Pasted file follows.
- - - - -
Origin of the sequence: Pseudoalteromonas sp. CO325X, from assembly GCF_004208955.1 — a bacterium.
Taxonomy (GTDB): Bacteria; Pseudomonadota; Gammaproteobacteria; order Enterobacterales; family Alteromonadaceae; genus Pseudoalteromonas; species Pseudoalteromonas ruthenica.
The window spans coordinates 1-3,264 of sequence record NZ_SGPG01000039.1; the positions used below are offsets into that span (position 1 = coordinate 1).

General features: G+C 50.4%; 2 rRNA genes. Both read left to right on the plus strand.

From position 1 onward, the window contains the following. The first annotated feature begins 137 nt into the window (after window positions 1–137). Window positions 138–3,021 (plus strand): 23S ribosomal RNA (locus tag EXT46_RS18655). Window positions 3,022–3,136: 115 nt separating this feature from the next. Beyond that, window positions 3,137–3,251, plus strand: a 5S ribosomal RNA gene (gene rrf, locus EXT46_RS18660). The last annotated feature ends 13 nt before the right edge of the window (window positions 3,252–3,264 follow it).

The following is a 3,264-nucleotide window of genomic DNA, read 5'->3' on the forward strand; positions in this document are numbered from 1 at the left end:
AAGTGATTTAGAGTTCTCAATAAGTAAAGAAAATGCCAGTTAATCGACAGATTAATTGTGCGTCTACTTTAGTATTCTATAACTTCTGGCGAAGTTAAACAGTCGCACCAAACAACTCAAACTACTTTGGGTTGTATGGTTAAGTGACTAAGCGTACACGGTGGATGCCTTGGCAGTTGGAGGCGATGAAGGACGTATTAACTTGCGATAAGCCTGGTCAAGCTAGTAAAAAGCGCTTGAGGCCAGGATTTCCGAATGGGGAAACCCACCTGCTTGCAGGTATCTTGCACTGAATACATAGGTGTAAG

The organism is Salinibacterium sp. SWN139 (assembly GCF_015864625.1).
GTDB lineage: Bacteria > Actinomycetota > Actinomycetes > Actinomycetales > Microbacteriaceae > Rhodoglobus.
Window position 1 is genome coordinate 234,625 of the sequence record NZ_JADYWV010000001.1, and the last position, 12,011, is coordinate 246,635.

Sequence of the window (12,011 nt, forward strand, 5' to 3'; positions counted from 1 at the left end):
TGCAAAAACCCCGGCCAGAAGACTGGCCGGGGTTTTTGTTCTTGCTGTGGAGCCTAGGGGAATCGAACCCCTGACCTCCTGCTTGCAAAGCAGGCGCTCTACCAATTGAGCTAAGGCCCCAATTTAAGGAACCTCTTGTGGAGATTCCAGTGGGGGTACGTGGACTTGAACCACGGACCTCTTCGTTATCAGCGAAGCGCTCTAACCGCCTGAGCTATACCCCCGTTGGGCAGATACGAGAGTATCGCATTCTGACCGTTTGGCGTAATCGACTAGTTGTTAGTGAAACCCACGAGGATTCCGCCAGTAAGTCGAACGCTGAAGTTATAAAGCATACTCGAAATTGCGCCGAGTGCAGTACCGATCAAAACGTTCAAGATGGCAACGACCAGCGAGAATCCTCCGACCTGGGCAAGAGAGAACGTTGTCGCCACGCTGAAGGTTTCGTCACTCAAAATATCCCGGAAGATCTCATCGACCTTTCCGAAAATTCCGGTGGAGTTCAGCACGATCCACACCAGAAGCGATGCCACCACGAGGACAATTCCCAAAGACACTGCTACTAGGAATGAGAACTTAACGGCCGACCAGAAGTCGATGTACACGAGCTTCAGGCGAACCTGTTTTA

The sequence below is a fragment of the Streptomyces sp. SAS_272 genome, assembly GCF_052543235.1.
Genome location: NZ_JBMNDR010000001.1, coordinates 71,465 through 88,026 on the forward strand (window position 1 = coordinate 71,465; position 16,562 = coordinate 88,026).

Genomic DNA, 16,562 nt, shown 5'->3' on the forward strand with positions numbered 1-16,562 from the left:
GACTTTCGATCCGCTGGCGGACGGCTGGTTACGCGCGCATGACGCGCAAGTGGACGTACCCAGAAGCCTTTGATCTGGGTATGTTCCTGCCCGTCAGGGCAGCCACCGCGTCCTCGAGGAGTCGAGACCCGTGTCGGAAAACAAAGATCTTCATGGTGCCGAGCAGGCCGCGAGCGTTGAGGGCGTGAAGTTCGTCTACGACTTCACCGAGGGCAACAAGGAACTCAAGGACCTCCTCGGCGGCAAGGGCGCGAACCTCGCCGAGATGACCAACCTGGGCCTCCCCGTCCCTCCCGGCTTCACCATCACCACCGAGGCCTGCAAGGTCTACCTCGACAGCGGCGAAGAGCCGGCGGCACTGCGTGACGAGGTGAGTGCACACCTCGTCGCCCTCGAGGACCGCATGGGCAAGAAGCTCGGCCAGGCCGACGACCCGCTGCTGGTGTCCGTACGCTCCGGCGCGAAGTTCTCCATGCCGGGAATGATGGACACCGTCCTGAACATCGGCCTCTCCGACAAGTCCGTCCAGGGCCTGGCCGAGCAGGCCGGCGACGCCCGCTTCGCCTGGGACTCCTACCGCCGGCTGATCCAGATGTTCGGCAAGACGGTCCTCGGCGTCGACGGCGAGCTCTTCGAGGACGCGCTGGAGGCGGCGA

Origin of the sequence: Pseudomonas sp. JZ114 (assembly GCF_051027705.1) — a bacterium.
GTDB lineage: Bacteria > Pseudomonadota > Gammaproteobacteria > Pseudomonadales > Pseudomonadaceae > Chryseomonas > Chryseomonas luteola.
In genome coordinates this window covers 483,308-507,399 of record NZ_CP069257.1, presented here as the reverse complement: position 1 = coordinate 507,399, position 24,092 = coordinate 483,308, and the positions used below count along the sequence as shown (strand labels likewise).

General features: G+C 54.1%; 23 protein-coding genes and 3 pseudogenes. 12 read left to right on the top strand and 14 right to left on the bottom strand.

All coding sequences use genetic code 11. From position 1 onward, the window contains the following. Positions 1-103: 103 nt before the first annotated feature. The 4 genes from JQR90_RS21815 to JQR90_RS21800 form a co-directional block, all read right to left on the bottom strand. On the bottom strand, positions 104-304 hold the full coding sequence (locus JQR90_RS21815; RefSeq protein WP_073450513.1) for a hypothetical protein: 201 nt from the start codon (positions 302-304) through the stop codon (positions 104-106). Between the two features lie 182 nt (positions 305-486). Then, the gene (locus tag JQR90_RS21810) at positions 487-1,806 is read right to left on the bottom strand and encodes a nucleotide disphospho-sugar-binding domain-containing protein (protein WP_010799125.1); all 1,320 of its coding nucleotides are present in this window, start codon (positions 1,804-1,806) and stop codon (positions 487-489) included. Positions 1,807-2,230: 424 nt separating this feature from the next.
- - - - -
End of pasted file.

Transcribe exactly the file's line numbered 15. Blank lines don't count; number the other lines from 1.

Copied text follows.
Genomic DNA, 16,562 nt, shown 5'->3' on the forward strand with positions numbered 1-16,562 from the left: